Kyushu Day 12 Highlights

A grand and momentous day of sumo from Fukuoaka. The scheduling committee can create interesting matches each and every day, but it’s down to the rikishi’s own sumo to determine how the story line will play out. I am sure the group that put together day 12 must have looked at the torikumi and thought, well that might be quite the pivotal day of sumo!

I am convinced that the kami who was invited to enjoy this basho was a mischievous spritely sort, given to pranks, jokes and the occasional slip and fall routine. It took at look at this same torikumi with joy and excitement. It had a idea…

Highlight Matches

Onosho defeats Kotoshoho – I counted two times that Kotoshoho tried and partially succeeded in evading Onosho’s forward pushes, and get him off balance. But both times Onosho was able to cover, get back to center point and continue the attack. Onosho secures his 8th win and is kachi-koshi at 8-4.

Aoiyama defeats Terutsuyoshi – I suppose it’s indicative that Aoiyama did not bash or bludgeon Terutsuyoshi today, just kept him off balance and moving backward. Everyone knows he’s hurt, and I am thankful Aoiyama was using minimal force to get his win. Terutsuyoshi still on the road to the seldom seen zenpai, while Aoiyama avoids make-koshi at 5-7.

Chiyoshoma defeats Atamifuji – Atamifuji just cannot catch a break this tournament. He comes into the tachiai strong, and has a solid grip on Chiyoshoma. This seems to be just fine for Chiyoshoma, who pivots and slams Atamifuji to the clay. Chiyoshoma avoids make-koshi at 5-7.

Okinoumi defeats Tochinoshin – Tochinoshin gets his left hand outside grip on the second reach, and Okinoumi counters with a double inside grip in response. Tochinoshin tries to get some kind of sumo going with half a grip, but Okinoumi lifts him and sets him outside the ring to improve to 6-6.

Ichiyamamoto defeats Myogiryu – Myogiryu did a fantastic job of shutting down Ichiyamamoto’s sumo, denying Ichiyamamoto the space to extend his arms and apply forward pressure. In short order, Ichiyamamoto was too far forward, and Myogiryu decided to pull on his neck. The timing was ill considered, as Ichiyamamoto had contact with his hands at the moment, and Myogiryu was quickly shoved from the ring. Ichiyamamoto improves to 7-5.

Azumaryu defeats Nishikigi – Nishikigi opens on the offensive, working to press into Azumaryu’s chest. Azumaryu kept a bit of distance, and encouraged Nishikigi to lean too far forward to adjust, which he did, directly into the uwatenage. Nishikigi hits the clay, and Azumaryu steps closer to his first ever top division kachi-koshi at 7-5.

Hiradoumi defeats Hokutofuji – I had hopes for this match and it did not disappoint. Hokutofuji attacked well, and we got to see his superb stability in action, as Hiradoumi kept varying forward pressure to shift Hokutofuji’s balance. As they were fighting it out, Hokutofuji’s prehensile lower body continued to work to win the match, moving Hiradoumi back for the final attack. Impressive ring sense and sumo skill from Hiradoumi, who opened just enough room at the tawara that Hokutofuji’s finishing caused Hokutofuji to touch down before Hiradoumi was out. Nice way to ear a kachi-koshi sir, he is 8-4.

Takanosho defeats Ura – Ura, survive this one if you can sir. He’s got no ability to withstand any kind of grapple or forward pressure, and Takanosho moves him about for a moment, then tosses him down to improve to 5-7.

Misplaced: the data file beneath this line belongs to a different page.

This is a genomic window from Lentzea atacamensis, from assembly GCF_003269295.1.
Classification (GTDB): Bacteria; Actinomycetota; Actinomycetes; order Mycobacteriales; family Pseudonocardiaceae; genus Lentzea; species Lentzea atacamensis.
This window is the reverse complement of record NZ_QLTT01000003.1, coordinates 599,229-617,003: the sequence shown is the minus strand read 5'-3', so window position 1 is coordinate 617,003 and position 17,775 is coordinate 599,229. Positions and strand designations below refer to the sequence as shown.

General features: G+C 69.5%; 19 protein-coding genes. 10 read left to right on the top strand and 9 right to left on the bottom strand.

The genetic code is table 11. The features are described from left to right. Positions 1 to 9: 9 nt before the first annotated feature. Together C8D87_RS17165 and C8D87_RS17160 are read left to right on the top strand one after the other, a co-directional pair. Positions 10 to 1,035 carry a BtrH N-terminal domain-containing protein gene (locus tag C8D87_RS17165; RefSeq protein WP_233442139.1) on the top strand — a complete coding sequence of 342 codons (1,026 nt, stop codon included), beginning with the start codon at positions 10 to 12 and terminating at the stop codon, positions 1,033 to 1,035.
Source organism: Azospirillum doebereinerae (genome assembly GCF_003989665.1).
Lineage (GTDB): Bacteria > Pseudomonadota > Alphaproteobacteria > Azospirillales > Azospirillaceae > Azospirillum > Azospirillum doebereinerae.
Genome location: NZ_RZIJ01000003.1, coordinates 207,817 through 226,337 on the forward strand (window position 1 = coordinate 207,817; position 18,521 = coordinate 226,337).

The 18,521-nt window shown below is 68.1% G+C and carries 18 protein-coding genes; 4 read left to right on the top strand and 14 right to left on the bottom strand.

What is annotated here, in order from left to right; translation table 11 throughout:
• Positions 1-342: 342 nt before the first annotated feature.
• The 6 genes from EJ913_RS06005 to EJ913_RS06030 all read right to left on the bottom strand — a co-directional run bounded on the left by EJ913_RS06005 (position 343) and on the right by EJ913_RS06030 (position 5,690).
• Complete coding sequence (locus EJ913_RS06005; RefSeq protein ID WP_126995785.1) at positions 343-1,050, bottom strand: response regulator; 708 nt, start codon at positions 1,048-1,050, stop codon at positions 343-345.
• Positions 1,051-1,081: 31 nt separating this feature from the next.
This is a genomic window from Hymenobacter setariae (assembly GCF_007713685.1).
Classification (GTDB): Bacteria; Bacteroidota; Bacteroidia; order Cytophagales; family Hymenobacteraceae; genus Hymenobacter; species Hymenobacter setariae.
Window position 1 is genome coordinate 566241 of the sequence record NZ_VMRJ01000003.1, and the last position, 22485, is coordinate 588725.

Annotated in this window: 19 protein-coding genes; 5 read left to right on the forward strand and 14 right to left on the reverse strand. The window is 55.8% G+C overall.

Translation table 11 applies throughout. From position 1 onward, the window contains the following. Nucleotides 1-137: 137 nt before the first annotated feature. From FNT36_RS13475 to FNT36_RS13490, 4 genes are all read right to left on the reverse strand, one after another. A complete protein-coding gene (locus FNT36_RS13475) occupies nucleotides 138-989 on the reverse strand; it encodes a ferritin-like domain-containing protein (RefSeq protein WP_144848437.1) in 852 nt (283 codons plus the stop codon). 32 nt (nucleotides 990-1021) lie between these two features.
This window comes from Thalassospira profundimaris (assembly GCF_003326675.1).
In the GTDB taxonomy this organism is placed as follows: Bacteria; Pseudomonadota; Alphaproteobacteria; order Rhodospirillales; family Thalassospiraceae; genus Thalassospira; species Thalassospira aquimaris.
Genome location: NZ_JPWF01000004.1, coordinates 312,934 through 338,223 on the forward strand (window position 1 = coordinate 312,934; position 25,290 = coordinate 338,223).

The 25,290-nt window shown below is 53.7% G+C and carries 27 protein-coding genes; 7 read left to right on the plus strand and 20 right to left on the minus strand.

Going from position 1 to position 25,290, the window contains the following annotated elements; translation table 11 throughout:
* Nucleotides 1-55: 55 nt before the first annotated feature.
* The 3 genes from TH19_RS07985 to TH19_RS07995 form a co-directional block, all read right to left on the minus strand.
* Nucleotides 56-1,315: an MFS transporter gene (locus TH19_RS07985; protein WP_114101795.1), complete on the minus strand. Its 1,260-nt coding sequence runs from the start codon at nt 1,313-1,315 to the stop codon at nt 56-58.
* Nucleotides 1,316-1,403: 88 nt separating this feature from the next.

Kotoeko defeats Meisei – Meisei’s big forward drive shoved Kotoeko out directly out from the tachiai, but on the way out, Kotoeko found the tawara, stood on them, and slapped Meisei down. It was a close call who was out or down first, but the win went to Kotoeko, and he is now 7-5.

Takarafuji defeats Ichinojo – It does my heart a lot of good to see that Takarafuji maybe found some of his sumo, possible some residue packed into a dark corner of his akene, or he sent one of his tsukibeto back to Tokyo to check his old lodging at Isegahama for a bit of it forgotten in between the tatami mats. Wherever it came from, I am glad to see him fight and win again. Ichinojo, for all of his size, can be surprisingly easy to move about, and Takarafuji defends well, finds his chance and pushes the big fellow out. Takarafuji now 2-10.

Takayasu defeats Ryuden – Ryuden gets a left hand frontal grip at the tachiai, and Takayasu’s first job is to break that grip. He lifts Ryuden’s arm away, and converts that to a hold on Ryuden’s face, and drives forward. Backing Ryuden up to the bales, Takayasu reverses and pulls him to the clay. Quick, direct and brutal. Takayasu now 10-2.

Kagayaki defeats Kotonowaka – Kagayaki’s tachiai was low and slow, and for a moment looked entirely ill-considered. But Kotonowaka failed to read it and defect to the side, resulting in Kagayaki making good contact with his legs set to drive forward. Drive he did, and Kotonowaka had no stance to defend. Three steps later Kotonowaka was out, and Kagayaki , from near the bottom of the banzuke, picks off a Maegashira 1 to advance to 9-3.

Wakamotoharu defeats Tobizaru – We got our serving of frantic sumo, and for the second day in a row, Wakamotoharu’s opponents forced him into an oshi-zumo fight that he won. Maybe that’s not an effective route to beating him. Tobizaru takes one of his first jogs into the zabuton zone this tournament, to the delight of the fans, as Wakamotoharu picks up his 7th to finish the day 7-5.

Endo defeats Tamawashi – I came for a fight, and all I got was this crummy henka. Endo 6-6.

Daieisho defeats Midorifuji – Daieisho was keen to defend against any combo attack at the tachiai, and did not put much forward energy into his first move. Midorifuji was intent on a straight ahead match, at least to start, and grappled Daieisho, and pushed forward. Daieisho grabbed, lifted and pivoted Midorifuji out without too much fuss, and both end the day 6-6.

Oho defeats Hoshoryu – The big match for the yusho race. Prior to today, Oho had won 2 of their prior 3 matches, and clearly had a good formula for taking care of “Hos”. The struggled for control of the match briefly, and Hoshoryu came out on top, and drove Oho back. Maybe a bit too much power, maybe already expecting the win? He was not thinking defense it seems, as Oho used Hoshoryu’s forward power to launch him into the clay with a deftly applied hatakikomi. I have been a bit negative on Oho due to his lack luster sumo in the past, but there is that flash of greatness I discussed in the preview, and it came in a high stakes, high pressure match. Can he build on that spark? Everyone in sumo hopes he does. He takes the win, and both are 10-2.